Since its $232 million initial coin offering (ICO), the Tezos Foundation has been tied with in a class-action lawsuit from a group of investors, believing in retrospect that the offering was illegal. Tezos has now decided to sweep it under the rug, but not without claiming the project is still entirely legitimate.
On their website, Tezos have declared they have entered into a settlement with their plaintiffs for an undisclosed sum. Should California and federal courts approve, it would put an end to this chapter of Tezos’ legal dramas. “The Tezos Foundation chose to settle all claims because the Tezos Foundation believes it is in the best interest of the Tezos project and community as a whole,” they wrote.
But they don’t want anyone to be confused about what this means. “The Foundation continues to believe the lawsuits were meritless and continues to deny any wrongdoing,” they noted. “However, lawsuits are expensive and time-consuming, and it was decided that the one-time financial cost of a settlement was preferable to the distractions and legal costs associated with continuing to fight in the courts.”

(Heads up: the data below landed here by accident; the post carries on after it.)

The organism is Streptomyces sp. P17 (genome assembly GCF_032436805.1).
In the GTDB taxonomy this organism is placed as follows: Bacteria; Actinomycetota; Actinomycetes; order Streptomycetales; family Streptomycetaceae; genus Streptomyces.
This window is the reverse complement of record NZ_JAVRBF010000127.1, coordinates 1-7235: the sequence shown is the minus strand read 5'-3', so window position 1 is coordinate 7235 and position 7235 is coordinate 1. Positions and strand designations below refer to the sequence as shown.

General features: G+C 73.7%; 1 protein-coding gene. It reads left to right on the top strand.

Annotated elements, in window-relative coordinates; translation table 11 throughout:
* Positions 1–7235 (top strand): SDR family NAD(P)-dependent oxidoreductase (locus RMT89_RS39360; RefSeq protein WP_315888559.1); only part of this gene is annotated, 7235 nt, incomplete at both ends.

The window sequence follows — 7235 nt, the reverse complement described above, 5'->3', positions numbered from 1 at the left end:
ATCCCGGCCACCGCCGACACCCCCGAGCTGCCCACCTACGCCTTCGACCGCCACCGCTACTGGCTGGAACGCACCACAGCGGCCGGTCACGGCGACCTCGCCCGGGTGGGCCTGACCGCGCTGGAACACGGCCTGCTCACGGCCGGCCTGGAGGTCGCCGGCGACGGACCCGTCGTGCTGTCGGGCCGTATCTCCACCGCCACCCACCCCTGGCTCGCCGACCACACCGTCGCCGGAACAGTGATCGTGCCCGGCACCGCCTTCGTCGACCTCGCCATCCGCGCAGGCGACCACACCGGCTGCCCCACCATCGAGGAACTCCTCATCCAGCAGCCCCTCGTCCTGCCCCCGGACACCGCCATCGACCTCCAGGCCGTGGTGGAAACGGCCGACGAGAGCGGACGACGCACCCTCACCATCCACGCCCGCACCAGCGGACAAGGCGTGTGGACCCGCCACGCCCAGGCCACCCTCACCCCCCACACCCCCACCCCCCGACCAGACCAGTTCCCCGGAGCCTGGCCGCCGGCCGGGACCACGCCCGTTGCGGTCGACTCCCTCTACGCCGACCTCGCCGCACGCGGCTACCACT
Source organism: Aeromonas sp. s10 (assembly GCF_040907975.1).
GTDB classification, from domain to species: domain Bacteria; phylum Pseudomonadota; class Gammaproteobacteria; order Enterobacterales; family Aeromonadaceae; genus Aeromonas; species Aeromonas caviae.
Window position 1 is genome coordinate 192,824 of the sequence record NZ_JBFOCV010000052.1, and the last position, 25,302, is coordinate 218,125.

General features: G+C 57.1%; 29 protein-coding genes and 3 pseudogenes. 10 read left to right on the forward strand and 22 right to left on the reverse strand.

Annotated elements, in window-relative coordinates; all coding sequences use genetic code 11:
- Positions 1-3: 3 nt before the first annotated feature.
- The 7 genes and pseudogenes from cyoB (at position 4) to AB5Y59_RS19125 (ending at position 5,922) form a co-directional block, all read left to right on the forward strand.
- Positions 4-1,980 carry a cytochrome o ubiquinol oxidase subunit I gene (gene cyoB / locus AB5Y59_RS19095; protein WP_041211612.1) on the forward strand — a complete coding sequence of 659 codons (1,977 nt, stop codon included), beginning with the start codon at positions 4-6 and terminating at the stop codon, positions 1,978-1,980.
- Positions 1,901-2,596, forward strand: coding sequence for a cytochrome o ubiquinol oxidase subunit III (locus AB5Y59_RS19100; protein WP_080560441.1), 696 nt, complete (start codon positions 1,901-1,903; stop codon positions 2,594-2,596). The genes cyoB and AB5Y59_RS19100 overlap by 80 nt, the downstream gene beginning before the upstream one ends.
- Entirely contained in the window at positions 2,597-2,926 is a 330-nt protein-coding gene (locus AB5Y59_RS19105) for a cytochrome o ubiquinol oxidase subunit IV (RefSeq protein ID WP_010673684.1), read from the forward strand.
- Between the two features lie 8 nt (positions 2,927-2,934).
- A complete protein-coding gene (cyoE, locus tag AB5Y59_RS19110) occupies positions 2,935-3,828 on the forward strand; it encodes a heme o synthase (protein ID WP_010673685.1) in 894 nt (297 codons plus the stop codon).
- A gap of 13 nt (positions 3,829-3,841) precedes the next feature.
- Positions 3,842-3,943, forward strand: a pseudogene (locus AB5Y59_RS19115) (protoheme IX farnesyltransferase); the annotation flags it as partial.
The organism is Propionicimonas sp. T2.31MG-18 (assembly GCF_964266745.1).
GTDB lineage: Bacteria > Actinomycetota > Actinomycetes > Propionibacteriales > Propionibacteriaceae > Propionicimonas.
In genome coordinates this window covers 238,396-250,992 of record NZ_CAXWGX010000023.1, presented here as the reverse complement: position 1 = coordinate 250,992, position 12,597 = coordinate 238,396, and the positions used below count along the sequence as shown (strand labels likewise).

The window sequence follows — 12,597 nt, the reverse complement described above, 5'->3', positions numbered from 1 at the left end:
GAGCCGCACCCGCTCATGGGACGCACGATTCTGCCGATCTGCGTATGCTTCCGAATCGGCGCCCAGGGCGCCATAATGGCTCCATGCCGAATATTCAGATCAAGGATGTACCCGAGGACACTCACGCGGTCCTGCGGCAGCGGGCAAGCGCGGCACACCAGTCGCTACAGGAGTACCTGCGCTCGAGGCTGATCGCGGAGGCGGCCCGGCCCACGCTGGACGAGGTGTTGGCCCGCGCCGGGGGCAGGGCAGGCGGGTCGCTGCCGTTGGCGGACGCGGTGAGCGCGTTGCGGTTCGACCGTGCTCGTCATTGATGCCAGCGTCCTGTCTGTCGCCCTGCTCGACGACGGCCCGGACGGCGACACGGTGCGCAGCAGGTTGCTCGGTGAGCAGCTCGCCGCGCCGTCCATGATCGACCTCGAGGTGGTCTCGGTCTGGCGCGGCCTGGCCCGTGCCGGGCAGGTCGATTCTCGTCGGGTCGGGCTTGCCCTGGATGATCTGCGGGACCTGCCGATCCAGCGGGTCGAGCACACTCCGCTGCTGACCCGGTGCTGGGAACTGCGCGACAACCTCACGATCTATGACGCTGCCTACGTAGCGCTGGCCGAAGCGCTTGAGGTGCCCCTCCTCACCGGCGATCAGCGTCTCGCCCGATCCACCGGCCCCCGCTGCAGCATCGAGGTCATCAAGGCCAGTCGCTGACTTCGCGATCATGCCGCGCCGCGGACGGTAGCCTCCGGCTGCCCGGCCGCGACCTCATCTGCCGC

Tezos had that monumental ICO in July, 2017, but immediately had infighting that threatened to scrap the project, leaving its investors out in the cold. Looking for a way to recoup their investment, those investors formed a class-action lawsuit in November, 2017, claiming Tezos had offered an illegal unregistered security.
Not all backers had turned on the project though. In February, 2019, a group of Tezos fanatics who called themselves the Tezos Legion took to Reddit to smear Arman Anvari, the lead plaintiff in the class-action suit. Posts were uncovered revealing Anvari didn’t believe the ICO was for an unregistered security at the time of the sale, making him a poor representative for the case.
All the same, even if Tezos wants to claim the high ground in this settlement, their willingness to pay out millions to their detractors says a lot. With the Securities and Exchange Commission increasingly recognizing many past ICOs to have been for unregistered securities, the project likely recognized that they would stand to lose a lot more had they gone to trial, than whatever millions they’ve promised to pay out now.
New to Bitcoin? Check out CoinGeek’s Bitcoin for Beginners section, the ultimate resource guide to learn more about Bitcoin—as originally envisioned by Satoshi Nakamoto—and blockchain.